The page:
Review: The Night of the Rabbit

I’m sure that most people have at one point, if not quite often, dreamed about being transported to a fantasy world and interacting with abnormal inhabitants. The Night of the Rabbit will fulfill that wish, at least for little Jerry Hazelnut as his dream of being a famed magician is finally coming to life. It’s time to leave everything behind and pull that rabbit out of your hat to start this magical adventure into the unknown.

If you’ve played an adventure game before, or more specifically a Daedalic title, then this will most likely feel very familiar. This is a slow and methodical experience that will take time, patience and skill to get through. Each action has been properly adapted to the mouse so playing the game one-handed is completely acceptable and accessible, not to mention making things a lot easier. The goal is to solve puzzles by combining specific items with something in the environment, and by doing so, Jerry will unlock new sections of the world and additional quests to go on. This is a traditional point-and-click adventure that doesn’t go too far outside its comfort zone and has incredibly simplistic controls. Additionally, there’s a ton of extras to be found, from stickers to collectible cards, testing how well your eyes really are.


The story begins with our lead character going off to collect blackberries for his mother. After receiving a mystery letter that could prove useful in his ambitions to be a magician, young Jerry Hazelnut finds himself in a fantasy world filled with anthropomorphic mice, frogs, squirrels and so many other wildlife critters. The newly found land is magical and full of life, offering a wide cast of comical characters, each with their own unique personality and backstories. This is by far the game’s strongest point as the world has been finely crafted and is truly influential. Not only does the story have similar connections to something like Alice in Wonderland or The Secret of NIMH, but so does the overall atmosphere. It may be a bit lighter and more joyful than the two, especially NIMH, but you can see the similarities. Regardless, you rarely see games expressing and truly embracing the wild in such a different take.

There’s a certain level beauty to The Night of the Rabbit that will just wow you. The hand drawn characters and environments are astonishing to say the least as it really brings the fantasy world to life. Animations are also well done, even though characters generally don’t move too much other than simple talking and idle motions. Outside the graphics, the soundtrack is mesmerizing, offering some of the best orchestrated tracks I haven’t heard since a game such as Nier. Suffice to say, the presentation values are a pleasant treat for both your eyes and your ears and will go a long way on this adventure.


As far as puzzle solving goes, The Night of the Rabbit has some strong elements, but at the same time, can be a bit confusing. There were multiple puzzles that had me scratching my head and banging on my mouse trying to understand what I was supposed to do next. There were items in my inventory I knew what they were going to be used for later on, but getting there felt like a struggle most of the time. There was never a sense of satisfaction after completing a complex puzzle, either; only disappointment in how it was overcome.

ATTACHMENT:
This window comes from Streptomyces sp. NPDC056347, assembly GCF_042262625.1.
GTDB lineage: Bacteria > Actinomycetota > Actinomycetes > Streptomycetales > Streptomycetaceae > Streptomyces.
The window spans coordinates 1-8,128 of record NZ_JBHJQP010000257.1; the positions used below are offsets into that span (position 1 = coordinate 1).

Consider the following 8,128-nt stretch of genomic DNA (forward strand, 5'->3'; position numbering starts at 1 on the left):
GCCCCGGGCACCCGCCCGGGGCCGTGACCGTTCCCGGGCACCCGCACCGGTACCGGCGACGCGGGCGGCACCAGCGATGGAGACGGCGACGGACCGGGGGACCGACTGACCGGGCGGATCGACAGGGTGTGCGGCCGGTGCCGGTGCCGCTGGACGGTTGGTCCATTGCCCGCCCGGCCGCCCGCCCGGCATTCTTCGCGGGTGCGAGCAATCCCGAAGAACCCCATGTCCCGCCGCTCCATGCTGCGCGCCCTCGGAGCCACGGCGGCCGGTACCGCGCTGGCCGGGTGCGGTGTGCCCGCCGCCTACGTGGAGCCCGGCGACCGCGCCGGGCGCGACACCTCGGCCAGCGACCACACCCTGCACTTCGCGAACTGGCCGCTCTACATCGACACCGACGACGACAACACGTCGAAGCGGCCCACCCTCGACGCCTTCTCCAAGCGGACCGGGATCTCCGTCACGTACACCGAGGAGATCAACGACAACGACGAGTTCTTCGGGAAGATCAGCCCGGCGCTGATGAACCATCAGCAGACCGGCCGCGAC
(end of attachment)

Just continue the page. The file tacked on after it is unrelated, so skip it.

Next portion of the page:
At times, it does things intelligently by subtly throwing in hints, but the problem is that it’s hard to differentiate clues from mindless chatter. For example, you have to give Anja the Mouse a piece of paper that’s credited to violin lessons so that she can get an annoying little kid to move. The problem here is that it’s done so discreetly by Hazelnut rhetorically asking himself why the brat doesn’t have any hobbies, that I was left going around in circles, despite knowing who I was supposed to be interacting with. There were also times where the game doesn’t really give a good reason to do things, such as tapping a giant beet and giving the juices to (once again) Anja. I would like to consider my puzzle solving abilities to be decent, especially considering I have got through many Daedalic Entertainment titles without much help before, but there were times I found myself struggling with what is needed to advance.

Another significant issue is that the game’s lead hero isn’t all that entertaining to play as. While the rest of the cast of characters is filled with witty and comical dialogue, most of Jerry’s side of the conversation ends up being a bit dry and lacks laughter. You can tell they made him out to express rather direct humor, commenting on what’s around him, but it ends up being rather boring. The character himself is done fairly well in the sense that he’s a joyful young boy who loves adventure, so you can’t discredit his performance too much, but when the hero of a story isn’t all that enjoyable to listen to, then you have a serious issue.


Closing Comments:

Even with all of its glamour and polish, the story of young Jerry Hazelnut is weighed down by disappointing shortcomings. Offering an appealing world resembling that of Alice and Wonderland, it’s not that The Night of the Rabbit is a bad game by any means, but the inconsistent puzzle complexities and dull main character drags this adventure down farther than the rabbit should go. With that said, the visuals are absolutely spectacular and the soundtrack has some of the most memorable orchestrated tracks this year. It breaks my heart to even talk about The Night of the Rabbit in a negative manner because, while it has its issues, it’s still an imaginative experience.
Version Reviewed: PC